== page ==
These electrical safety hazards can cause potential shocks, burns, and electrocution. This, make sure you secure these items or parts with the proper safety equipment or guarding mechanisms, and always check for any exposed parts that need to be repaired or replaced quickly. 

Improper grounding is also one of the most common occupational safety and health violations. Proper grounding can reduce or eliminate unwanted voltage, as well as reduce the risk of shocks, burns and electrocution. And, never ever remove the metallic ground pin, because it’s the one responsible for returning unwanted voltage to the ground.

Defective or damage insulation is also a major electrical hazard. Thus, be aware of the damaged insulation and report it to your supervisor or safety officer. Also make sure you turn off all power sources before replacing damaged insulation, and never ever make an attempt to cover these with electrical tape!

And, before I forget, never ever operate electrical equipment in wet conditions or locations. This is because water increases the risks of electrocution, especially if the equipment has loose or damaged insulation. Also, have a qualified electrician inspect all the equipment that has gotten wet before powering it on. And to make your work environment a truly safe, I strongly suggest that all of you get the proper eeha Australia training.

EEHA Basics

Okay, now let’s delve deeper into what EEHA is all about. According to occupational safety and health experts, EEHA is the abbreviation for Electrical Equipment in Hazardous Areas. A hazardous area is defined in Australia’s National Electrical Code (NEC) as “places where fire or explosion hazards may exist due to flammable gases, flammable liquid-produced vapors, combustible liquid-produced vapors, combustible dust, or ignitable fibers and flyings that are present in the air in quantities that are sufficient to produce explosive or ignitable mixtures”.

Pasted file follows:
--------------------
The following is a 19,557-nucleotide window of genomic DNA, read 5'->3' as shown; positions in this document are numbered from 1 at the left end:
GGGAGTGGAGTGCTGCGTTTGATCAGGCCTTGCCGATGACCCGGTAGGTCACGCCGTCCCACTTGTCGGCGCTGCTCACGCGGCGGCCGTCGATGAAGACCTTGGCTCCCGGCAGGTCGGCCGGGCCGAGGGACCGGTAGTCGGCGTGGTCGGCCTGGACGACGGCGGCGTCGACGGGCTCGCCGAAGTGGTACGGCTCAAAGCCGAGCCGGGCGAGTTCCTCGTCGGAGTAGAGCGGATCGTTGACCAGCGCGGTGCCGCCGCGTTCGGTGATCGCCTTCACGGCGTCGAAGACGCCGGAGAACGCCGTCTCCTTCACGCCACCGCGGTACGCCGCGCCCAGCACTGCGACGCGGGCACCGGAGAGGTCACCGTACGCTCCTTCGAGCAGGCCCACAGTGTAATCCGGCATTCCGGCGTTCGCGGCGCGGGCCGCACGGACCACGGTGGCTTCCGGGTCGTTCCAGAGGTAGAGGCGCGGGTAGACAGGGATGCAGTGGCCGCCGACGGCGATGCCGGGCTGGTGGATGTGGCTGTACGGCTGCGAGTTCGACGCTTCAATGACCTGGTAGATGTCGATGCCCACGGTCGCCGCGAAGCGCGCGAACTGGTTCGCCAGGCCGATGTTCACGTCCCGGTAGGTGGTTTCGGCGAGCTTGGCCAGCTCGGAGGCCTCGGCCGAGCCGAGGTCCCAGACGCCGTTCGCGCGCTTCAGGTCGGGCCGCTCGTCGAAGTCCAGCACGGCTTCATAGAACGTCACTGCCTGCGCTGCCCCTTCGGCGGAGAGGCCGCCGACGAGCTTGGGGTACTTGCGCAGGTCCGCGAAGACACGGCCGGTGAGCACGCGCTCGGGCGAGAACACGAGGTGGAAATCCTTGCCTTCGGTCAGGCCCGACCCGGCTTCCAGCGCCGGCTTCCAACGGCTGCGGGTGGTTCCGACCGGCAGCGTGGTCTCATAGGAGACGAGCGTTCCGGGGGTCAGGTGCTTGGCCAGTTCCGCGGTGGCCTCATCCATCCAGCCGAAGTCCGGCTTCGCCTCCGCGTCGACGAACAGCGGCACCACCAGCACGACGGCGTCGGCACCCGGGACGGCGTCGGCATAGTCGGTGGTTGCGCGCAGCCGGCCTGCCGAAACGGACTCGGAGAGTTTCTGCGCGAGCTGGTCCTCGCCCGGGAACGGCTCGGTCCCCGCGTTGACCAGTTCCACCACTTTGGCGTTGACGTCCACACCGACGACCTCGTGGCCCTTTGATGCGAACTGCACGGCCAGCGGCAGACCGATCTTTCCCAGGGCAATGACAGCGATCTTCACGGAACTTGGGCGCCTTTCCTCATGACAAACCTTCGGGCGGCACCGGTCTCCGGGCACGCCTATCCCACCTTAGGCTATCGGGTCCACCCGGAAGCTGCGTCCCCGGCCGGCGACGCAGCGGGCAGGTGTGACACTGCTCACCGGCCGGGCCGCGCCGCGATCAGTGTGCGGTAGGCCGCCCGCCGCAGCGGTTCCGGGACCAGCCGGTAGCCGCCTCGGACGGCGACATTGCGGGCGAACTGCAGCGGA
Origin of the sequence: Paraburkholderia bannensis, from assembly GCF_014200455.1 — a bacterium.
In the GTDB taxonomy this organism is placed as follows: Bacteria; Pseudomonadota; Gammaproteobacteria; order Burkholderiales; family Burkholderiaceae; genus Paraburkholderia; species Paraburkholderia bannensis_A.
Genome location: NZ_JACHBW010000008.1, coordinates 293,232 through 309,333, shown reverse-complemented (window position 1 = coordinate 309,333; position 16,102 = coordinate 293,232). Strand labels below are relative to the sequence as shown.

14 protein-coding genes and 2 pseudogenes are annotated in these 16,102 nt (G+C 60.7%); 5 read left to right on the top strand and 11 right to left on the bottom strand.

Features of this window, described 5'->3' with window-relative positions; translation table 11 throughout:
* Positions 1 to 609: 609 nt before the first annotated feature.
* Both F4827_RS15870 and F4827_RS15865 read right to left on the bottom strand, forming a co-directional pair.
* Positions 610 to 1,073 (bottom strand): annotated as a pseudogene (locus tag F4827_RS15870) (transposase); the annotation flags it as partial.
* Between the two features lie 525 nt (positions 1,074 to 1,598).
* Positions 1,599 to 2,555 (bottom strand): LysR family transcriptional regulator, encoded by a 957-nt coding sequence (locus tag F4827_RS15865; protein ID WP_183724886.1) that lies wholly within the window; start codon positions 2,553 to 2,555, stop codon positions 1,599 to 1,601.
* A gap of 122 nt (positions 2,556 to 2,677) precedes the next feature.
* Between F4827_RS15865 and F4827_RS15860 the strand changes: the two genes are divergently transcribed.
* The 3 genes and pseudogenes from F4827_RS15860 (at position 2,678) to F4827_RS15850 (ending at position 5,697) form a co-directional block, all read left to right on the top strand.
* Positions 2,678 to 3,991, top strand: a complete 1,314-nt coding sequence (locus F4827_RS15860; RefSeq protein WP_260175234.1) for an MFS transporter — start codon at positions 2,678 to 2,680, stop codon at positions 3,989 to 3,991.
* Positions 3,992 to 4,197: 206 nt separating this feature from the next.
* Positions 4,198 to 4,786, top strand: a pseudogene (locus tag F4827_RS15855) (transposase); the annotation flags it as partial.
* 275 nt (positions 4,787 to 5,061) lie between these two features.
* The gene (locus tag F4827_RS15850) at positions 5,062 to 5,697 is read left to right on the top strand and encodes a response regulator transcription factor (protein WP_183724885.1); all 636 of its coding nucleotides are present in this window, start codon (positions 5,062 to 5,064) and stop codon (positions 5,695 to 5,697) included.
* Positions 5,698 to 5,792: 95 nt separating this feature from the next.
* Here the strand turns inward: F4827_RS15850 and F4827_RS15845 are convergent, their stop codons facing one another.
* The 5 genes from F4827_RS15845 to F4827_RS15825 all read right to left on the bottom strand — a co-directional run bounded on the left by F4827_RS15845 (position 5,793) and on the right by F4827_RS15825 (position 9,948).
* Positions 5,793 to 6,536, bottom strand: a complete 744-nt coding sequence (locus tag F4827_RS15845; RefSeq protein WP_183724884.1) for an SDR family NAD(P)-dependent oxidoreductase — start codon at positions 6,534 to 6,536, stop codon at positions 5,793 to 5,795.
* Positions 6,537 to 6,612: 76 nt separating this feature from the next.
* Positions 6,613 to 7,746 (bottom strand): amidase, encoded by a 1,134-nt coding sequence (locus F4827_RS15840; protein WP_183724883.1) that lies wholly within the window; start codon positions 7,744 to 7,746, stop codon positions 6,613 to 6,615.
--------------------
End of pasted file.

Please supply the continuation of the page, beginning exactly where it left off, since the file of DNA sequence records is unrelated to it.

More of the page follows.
Because of the significant, and potentially dangerous, features in these areas, the specific electrical equipment that’s needed should be assembled properly, and indicatively, as well as tested according to the manufacturer’s specifications and requirements. This help to make sure that the equipment won’t cause a fire or explosion. 

Now, Australia is actually far from new because it was first introduced when electrical equipment like lights and motors became commonly utilized in places like coal mines. It was soon found out that these items could potentially cause lethal explosions and fires. 

By the time electricity was introduced in coal mines, and other workplaces, the hazards of a potential mix of combustible gases and vapors were thoroughly understood. Today, Australia is conducted not just in mining operations, but also in industrial plants like refineries, chemical plants, construction sites, and other major work environments or locations where handling immense quantities of flammable liquids and gases (as well as electrical parts and circuits) creates risks of major leaks and explosions.

Once a worker completes the eeha Australia, he or she will gain the skills needed to take appropriate action to limit the risk of an explosion, safely install and maintain electrical equipment, complete maintenance work inspections and documentation, conduct testing, select and check equipment, wiring, and accessories.